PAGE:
Premium Feel, Quick Updates: Media & Critics Shape our Phones, For Better or Worse

Premium Feel, Quick Updates: Media & Critics Shape our Phones, For Better or Worse

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Early this year, worries about compromises in 2015 smartphones were kindled by the news of flaws in the Snapdragon 810 chipset and its circumventing drama. Multiple flagships later, unveilings have not seemed to amass the hype of previous years, seeming to leave everyone wanting more.

Wanting more is natural, for we want the best for our money. That’s a given. I’ve argued that many compromises we’ve seen this year have truly let us down, and that there have been sacrifices in key areas of the user experience. The elusive perfect smartphone might never reach us, and that’s also a given. It will not reach us if there are compromises, as the adjustment of conflicting decisions means one will have to give in. When you sacrifice, you surrender a bigger perceived value (in this case, a consumer’s preference) for a lesser one (for example, thinness for battery). One could argue that since taste (or aesthetics for that matter) is subjective, there is no compromise given it is not measurable. But it is a compromise to someone, a whom, promoted by a who. Who promotes OEMs to decide what to do?

Paradox of Choice

This question can be answered in multiple forms. We explored this issue from a consumer perspective, finding that sometimes the paradox of choice stalls directed progress as consumers base their decisions on someone else’s word instead of their own judgement. But there is an easier (if myopic) answer, and that’s the market. OEMs adjust to demand, either tangible or projected, ahead of time. When we complain about an OEM’s decisions, assuming that they are representative of demand, we are complaining about the market’s demands, and thus, the average consumer’s. This is particularly true when we talk about popular OEMs, who ultimately try to please as many users as possible. When putting the Note5 into this context, and with the S6’s satisfied demand in mind, their decisions to forego power-user features makes sense, as they allowed for the design needed to allure consumers.

In 2015, many popular flagships saw worse longevity than their predecessors, despite there not being huge powerhungry upgrades

So assuming it’s in OEMs best interest to target demand (the axiom of a rational economy), compromising to balance the product in a way that maximizes consumer appeal (which isn’t an infallible tactic), the question moves from “why don’t OEMs listen” to “why do consumers seemingly want a thinner phone instead of longer battery life?!”. This is a particularly puzzling question when you consider that many polls and surveys suggest consumers actually do want longer battery life, on top of all the other neat things. Yet in 2015, many popular flagships saw worse longevity than their predecessors, despite there not being huge upgrades in terms of resolution and the like. What gives?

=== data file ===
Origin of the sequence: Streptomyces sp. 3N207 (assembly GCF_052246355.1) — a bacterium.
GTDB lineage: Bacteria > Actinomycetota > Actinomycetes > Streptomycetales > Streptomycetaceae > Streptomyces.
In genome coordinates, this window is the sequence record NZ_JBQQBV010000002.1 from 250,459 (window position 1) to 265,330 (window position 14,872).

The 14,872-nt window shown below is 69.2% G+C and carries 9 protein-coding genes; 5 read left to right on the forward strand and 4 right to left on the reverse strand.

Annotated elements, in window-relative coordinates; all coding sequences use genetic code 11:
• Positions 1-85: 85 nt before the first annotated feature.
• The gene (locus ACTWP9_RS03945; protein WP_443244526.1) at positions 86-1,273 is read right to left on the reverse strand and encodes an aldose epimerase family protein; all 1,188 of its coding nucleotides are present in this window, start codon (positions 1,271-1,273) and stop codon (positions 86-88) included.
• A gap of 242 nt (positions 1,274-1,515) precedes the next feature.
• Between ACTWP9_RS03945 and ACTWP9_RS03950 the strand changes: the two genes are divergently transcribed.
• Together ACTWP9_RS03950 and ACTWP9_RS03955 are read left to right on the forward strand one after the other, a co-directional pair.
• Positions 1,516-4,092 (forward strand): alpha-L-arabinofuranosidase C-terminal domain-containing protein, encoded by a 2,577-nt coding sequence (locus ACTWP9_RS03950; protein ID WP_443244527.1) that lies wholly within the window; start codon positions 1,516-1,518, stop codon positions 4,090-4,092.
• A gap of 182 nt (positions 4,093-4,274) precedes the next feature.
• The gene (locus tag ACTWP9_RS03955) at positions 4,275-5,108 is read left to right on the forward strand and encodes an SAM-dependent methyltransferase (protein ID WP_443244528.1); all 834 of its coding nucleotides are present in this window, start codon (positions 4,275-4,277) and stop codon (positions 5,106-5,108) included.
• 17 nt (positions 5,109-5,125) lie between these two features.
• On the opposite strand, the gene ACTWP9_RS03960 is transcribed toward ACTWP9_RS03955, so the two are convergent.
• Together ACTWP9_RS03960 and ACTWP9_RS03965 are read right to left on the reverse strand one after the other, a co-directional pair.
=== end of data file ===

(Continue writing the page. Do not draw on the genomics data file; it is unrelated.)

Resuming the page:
In contrast, a common complaint among enthusiasts is the fact that manufacturers do not support Android updates for too long, and most stop updating many of their phones after a single major OS upgrade. Compared to Nexus phones, for example, this is understandably worse. Manufacturers that vowed to provide quick and consistent updates haven’t truly lived up to their promises in one or another regard at one or another occasion.

Media that covers technology is not always representative of consumer demand

Yet few stop to think of the deeper implications behind these decisions (both cause and effect), or of the many actors involved. While there are valid arguments to be made in favor of updates, and especially considering Android vulnerabilities one could say most of the arguments are in favor, I seldom read the media bring up constructive propositions.

This is, I think, one of the biggest issues at hand. Media that covers technology, the Android blogosphere, and other gateways of informations the masses learn from are not fully representative of mass customer demand — quite like actual media. In many ways, they shape customer demand through exposition, and they help create new paradigms through the way they present their opinions or thoughts on new devices. And by present, I also mean visual presentation: consider the example of extremely popular video reviewing, and how over the past few years, the more popular video reviews have shifted to a more “cinematic” approach.

Leading Public Opinion

The problem (if you could even call it that) with cinematic video reviews, in particular, is that they put the subject focus on the design, through panning shots and stylish editing. Not because they want to, necessarily, but because it’s easier if not most efficient to have that – the device and its aesthetics – be the focus of the medium. It’s much harder to make a technical review in video form, in part because many of the tools used in technical reviews – charts, graphs, and other still images –  as they are stationary and often take time to take in. I’ve tried to help XDA TV producer TK and friends in the YouTube scene  brainstorm ways of porting more technical reviews, like our XDA Full Reviews, to a video format… but we often hit brick walls as the concepts just don’t seem to play out especially well. Finding a balance is hard when video clearly enhances the cinematic review style, yet impairs more technical or methodical review approaches.